Misconceptions about previous NRPSI system of booking court interpreters
Dear Ms Featherstone
Thank you for your reply.
I am afraid, though, that I cannot agree with your analysis of the previous arrangements for the booking and provision of interpreters. The NRPSI list provided a guarantee of quality because no interpreter could be included on the list if they were not properly qualified and had a certain level of experience. Under the new system those safeguards have quite disappeared and that is why we are now seeing many so-called interpreters wreaking havoc in courts because they lack the requisite qualifications and are not up to the job. There seems to be a very dangerous misconception amongst senior MOJ staff and some politicians that the work of an interpreter is relatively simple and not particularly skilled, that anyone with half a grasp of more than one language could probably do it after a day or two's induction, and that all this time interpreters have been grossly overpaid and somehow taking advantage of the system. It is very disappointing indeed to hear you apparently echoing these sentiments.
I am unclear about what you mean when you say the previous system was slow and open to abuse. The NRPSI is comprised of some 2300 interpreters in many different languages. If, for example, at 3pm a court listing officer required a Spanish interpreter for a hearing on the following day she would have at her disposable some 6 pages of names that she could call upon, and it would be a very unusual day when none of these interpreters was available. Now of course the same list officer just makes a call to the agency that may or may not be able to provide someone, who may or may not have a qualification, who may or may not have a clue about interpreting and the court environment. Very often it seems the courts automatically book interpreters directly when there is a short-notice requirement because they know from experience that the agency will not be able to help them. This, remember, is an agency that bragged that they were going to cut the previous waste and waiting times and provide interpreters much more quickly and efficiently. However, this is, despite the desperate back covering claims made by MOJ officials, the minister Helen Grant and ALS/Capita people at the public inquiries, demonstrably untrue.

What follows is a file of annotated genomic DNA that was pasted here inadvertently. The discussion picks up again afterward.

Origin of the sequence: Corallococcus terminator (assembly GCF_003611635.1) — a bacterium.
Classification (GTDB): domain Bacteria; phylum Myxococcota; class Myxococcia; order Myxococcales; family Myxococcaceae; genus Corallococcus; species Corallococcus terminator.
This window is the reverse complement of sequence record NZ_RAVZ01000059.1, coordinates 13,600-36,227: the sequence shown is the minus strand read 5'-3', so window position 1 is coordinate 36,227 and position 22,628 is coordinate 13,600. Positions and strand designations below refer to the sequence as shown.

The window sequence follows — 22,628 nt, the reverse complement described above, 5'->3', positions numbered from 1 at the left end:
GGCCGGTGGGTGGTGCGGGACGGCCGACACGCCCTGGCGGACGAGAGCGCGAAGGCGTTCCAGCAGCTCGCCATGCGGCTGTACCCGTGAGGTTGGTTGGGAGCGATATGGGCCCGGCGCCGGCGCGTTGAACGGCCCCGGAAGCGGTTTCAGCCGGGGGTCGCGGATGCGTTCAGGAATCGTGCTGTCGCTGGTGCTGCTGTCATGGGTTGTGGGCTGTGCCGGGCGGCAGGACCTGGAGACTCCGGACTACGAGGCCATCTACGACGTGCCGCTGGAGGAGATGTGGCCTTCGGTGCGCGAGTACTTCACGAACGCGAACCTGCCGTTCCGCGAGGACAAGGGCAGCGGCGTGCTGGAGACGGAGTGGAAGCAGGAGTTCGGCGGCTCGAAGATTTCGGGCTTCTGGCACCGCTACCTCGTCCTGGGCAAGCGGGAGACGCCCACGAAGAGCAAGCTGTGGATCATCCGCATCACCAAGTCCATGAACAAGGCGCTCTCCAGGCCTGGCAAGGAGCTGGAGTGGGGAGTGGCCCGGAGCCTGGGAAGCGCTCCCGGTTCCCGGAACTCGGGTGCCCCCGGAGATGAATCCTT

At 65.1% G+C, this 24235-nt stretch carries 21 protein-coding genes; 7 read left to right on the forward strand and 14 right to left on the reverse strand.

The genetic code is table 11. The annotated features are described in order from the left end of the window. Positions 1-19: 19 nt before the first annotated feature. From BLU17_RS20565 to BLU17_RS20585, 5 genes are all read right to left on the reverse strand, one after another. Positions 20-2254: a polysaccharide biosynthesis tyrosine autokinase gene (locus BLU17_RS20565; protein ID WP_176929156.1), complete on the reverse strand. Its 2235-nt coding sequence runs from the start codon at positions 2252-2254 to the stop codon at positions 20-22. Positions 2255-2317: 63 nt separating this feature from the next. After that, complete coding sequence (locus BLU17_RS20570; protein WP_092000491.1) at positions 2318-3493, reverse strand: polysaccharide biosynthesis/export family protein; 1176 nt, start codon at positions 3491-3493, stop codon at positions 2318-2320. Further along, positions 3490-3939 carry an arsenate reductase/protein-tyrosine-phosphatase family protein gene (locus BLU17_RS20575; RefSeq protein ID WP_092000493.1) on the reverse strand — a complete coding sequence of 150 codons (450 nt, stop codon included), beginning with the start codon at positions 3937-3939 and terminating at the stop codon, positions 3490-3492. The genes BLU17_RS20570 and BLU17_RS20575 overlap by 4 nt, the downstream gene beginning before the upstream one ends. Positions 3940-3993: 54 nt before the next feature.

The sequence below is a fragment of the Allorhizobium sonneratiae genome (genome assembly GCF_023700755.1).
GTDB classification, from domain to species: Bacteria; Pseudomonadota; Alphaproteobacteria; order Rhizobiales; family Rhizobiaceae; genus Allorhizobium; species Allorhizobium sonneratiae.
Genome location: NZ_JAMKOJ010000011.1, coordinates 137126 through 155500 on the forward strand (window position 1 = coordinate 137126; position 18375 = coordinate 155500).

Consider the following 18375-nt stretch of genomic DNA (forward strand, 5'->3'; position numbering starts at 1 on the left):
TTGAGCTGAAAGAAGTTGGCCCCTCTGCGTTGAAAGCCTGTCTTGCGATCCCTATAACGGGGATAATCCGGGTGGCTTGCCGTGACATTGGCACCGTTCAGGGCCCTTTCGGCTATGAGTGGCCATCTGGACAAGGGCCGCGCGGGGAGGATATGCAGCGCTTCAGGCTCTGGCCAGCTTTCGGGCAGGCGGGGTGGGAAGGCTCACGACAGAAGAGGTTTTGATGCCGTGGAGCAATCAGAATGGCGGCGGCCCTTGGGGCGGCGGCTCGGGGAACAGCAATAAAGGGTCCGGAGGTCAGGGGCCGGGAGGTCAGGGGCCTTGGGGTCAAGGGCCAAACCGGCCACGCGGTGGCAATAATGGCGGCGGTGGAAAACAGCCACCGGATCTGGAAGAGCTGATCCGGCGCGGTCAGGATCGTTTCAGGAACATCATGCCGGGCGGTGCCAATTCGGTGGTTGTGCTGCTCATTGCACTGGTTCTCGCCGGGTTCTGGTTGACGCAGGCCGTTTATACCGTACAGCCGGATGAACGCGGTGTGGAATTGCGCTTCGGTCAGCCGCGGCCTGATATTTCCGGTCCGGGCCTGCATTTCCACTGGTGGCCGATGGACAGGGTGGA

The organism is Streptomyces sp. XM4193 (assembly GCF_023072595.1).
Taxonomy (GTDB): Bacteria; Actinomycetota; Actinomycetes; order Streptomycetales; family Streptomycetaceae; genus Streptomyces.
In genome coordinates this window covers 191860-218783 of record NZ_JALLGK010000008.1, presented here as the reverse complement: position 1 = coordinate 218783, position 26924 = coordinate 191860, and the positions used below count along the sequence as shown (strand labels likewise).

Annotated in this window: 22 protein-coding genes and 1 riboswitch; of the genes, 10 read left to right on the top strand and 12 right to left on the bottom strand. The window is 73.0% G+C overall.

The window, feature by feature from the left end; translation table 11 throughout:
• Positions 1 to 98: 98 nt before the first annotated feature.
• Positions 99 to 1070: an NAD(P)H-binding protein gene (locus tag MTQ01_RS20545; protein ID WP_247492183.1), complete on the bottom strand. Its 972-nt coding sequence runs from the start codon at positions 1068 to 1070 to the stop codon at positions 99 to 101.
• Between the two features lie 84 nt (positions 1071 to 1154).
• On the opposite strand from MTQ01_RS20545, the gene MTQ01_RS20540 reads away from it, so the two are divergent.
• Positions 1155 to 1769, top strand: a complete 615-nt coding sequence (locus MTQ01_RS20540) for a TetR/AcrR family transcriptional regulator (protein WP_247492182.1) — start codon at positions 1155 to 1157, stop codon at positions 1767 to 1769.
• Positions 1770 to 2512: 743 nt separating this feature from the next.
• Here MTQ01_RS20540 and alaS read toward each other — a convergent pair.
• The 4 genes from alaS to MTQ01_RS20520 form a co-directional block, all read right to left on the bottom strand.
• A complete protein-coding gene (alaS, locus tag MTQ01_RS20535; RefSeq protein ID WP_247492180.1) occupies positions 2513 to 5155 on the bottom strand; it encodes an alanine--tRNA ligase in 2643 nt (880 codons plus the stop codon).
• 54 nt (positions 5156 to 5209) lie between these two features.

Most of the interpreters working under the previous system were conscientious, punctual, smart and committed people who would make every effort to fill a request, often at considerable personal inconvenience. Your assertion that interpreters were abusing the system (how, by expecting reasonable remuneration for a gruelling day's work?) is frankly insulting. Having worked in the court system for the past dozen years or so, and having taken the trouble to acquire two post-graduate qualifications in order to do so, I feel that I am qualified and entitled to make this claim.
If you will forgive my saying so, you seem as blinded by the promises of savings as the MOJ dupes and certain politicians who have been determined to push this disastrous change through and then defend it when it has miserably (though quite predictably) failed. Who knows, perhaps this contract will eventually save a little money - just as a factory owner will save on production costs if he cuts his workers' wages by 80% overnight - but do not expect in addition to have a service which is anything more than threadbare and merely paying lip service to the legal requirement to provide a (proper) interpreter.
My thanks again for your attention in this matter.
From: Lynne Featherstone
Dear Mr McCarthy,
Thank you for your emails on 13th and 20th November with regard to ALS. Thus far I have not received a response from Helen Grant MP. Ordinarily I would suggest a timeframe of 3-4 weeks to expect a reply, and so if you have still not heard back by then please do let me know and I will chase this up.
Public organisations, private companies and charities all play important roles in the provision of services to the UK. With regard to court interpreters, the previous system was slow, open to abuse, and suffered from administrative difficulties.
Clearly, however, the new contract with ALS did not start as we intended, and several Justice Ministers have commented to that effect. That being said, the contract is for five years and we therefore intend to work with ALS to improve services for the benefit of the courts and the taxpayer.
Thank you for raising this issue and please do not hesitate to get in touch again if you require further assistance on this or any other matter in the future.
Lynne Featherstone MP
Liberal Democrat Member of Parliament for Hornsey and Wood Green